The artists from left- Basant
Bhargav, Vandita Srivastava, Bharti Singh and Pradeep Ahriwar
stand along with the paintings exhibited at Bharat Bhavan.
The rocks of Bhimbetka could almost be heard as some 23 artists
from across the country tried to bring the early man's life and
times depicted on them alive on canvas and in stone here.
The rock shelters of Bhimbetka are in Madhya Pradesh's Raisen
district, some 45 km south of Bhopal. The site was discovered by
V.S. Wakankar in 1957. Since then, more than 700 such shelters
have been found in the Vindhya mountain ranges.
The rock shelters and caves have a number of rock paintings which
give the Stone Age man's life and times a perspective. Some are
from an even earlier period - 7,000 B.C and beyond - but there is
no unanimity among archaeologists about their exact period.
Some studies identify Bhimbetka as the world's oldest stone walls
Titled "Punah: Bhimbetka" (Revisiting Bhimbetka), a total of 23
artists from across India got together to put up an exhibition of
paintings and sculptures on the Unesco World Heritage site, held
at the Bharat Bhavan art centre here June 22-27. The exhibition
was dedicated to V.S. Wakankar.
"It was in December last year when we planned to visit Bhimbetka
and do something on them. We had held a two-day camp there. As you
enter Bhimbetka caves, you almost enter the ancient period and
start thinking like those cave men," Vandita Srivastava, a folk
and tribal artist who coordinated the show, told IANS.
The artists came from all age groups, from 23-year-old Bharti
Singh, to veteran artist Dinanath Bhargav, 85.
"The place is not only historic but different as well. It shows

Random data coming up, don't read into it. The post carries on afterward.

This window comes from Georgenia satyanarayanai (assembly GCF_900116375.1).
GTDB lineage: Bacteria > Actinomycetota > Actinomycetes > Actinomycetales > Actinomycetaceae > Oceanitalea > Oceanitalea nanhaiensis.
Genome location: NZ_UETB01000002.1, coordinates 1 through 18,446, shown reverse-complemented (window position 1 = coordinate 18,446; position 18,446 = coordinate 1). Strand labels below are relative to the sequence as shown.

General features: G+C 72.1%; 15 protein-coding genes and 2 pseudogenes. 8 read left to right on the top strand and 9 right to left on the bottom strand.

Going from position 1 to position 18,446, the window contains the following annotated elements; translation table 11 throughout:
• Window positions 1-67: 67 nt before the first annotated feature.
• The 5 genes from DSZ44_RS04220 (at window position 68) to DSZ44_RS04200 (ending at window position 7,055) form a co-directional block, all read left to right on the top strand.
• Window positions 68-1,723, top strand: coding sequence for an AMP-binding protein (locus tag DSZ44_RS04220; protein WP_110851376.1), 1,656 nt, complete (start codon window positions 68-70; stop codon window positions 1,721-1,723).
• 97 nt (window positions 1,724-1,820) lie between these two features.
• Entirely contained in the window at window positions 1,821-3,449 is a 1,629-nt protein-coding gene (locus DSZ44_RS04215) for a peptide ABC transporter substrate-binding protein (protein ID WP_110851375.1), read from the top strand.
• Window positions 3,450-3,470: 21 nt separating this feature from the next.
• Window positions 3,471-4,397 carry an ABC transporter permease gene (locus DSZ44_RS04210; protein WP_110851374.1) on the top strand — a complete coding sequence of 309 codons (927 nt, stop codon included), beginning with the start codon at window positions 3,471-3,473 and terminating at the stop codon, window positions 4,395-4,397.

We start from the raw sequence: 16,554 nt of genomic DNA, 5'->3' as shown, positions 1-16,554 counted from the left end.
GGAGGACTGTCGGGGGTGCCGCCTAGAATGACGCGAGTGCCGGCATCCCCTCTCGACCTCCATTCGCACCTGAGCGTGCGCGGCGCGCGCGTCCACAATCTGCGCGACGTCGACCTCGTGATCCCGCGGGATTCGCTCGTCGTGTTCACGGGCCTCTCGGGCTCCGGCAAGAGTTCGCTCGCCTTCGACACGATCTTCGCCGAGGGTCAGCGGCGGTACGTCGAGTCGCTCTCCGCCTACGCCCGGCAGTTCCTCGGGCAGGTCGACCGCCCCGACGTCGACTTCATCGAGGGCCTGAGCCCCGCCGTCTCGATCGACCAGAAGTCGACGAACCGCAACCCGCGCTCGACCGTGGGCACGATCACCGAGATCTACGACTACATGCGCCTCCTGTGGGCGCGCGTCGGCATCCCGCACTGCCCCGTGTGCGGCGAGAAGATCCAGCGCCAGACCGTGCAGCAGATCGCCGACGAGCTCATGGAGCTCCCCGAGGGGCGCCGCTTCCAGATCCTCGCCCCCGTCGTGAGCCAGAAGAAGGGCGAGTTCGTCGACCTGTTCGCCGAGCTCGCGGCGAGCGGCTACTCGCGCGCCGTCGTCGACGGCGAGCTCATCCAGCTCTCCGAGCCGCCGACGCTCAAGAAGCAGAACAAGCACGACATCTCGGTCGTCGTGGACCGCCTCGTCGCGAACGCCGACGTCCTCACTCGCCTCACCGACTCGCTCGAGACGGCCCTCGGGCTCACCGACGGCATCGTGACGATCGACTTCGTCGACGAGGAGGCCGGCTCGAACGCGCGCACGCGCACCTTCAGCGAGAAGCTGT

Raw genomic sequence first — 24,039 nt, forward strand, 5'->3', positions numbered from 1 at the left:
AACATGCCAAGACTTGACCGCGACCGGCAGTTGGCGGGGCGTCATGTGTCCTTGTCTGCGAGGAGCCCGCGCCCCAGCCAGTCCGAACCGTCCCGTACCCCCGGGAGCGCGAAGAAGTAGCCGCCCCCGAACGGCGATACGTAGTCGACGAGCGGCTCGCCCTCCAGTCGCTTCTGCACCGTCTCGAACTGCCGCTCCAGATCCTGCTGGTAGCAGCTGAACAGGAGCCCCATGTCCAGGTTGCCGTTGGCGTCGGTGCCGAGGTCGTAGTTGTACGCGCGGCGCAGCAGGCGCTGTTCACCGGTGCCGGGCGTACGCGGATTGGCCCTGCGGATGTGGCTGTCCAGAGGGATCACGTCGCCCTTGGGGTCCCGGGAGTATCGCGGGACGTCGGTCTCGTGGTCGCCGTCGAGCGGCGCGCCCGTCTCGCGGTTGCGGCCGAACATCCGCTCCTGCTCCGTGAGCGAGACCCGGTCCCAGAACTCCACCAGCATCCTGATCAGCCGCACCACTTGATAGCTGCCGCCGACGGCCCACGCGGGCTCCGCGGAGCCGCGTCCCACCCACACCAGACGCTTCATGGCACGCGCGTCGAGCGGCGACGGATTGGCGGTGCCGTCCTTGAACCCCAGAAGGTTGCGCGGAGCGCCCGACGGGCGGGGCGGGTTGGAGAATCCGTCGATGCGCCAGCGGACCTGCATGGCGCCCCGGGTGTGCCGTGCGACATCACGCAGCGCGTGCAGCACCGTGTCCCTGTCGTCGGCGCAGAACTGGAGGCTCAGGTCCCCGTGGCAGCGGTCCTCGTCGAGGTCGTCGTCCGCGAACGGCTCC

the intellectual maturity of the people who lived there that
time," says Shahenshah, whose three paintings are being displayed
at the exhibition.
Sculptor Gourav Kulshrestra created his work from waste materials.
Artist Basant Bhargav said the caves are so intellectually
enrinching, every artist must visit them at least once.
"Earlier, even though it's a world heritage site, most people used
to think of Bhimbetka as a picnic spot. But now, as we try to
depict it on canvas, they are realising the cultural significance
of the place. This was the main objective of our exhibition,"
Bharti Singh said, adding that she was satisfied from the response
the event received.
"If Unesco did a wonderful thing by declaring Bhimbetka a world
heritage site, we should also thank these artists who made people
realise the beauty and importance of the site," Shiv Sharma, an
art lover, told IANS after watching the exhibition.
Vandita has now started thinking ahead.
"There are several kinds of paintings, but we found that the works
in Bhimbetka have their own form. I will study more and research
on them and popularise the form," she added.
Akhtar can be contacted at firstname.lastname@example.org)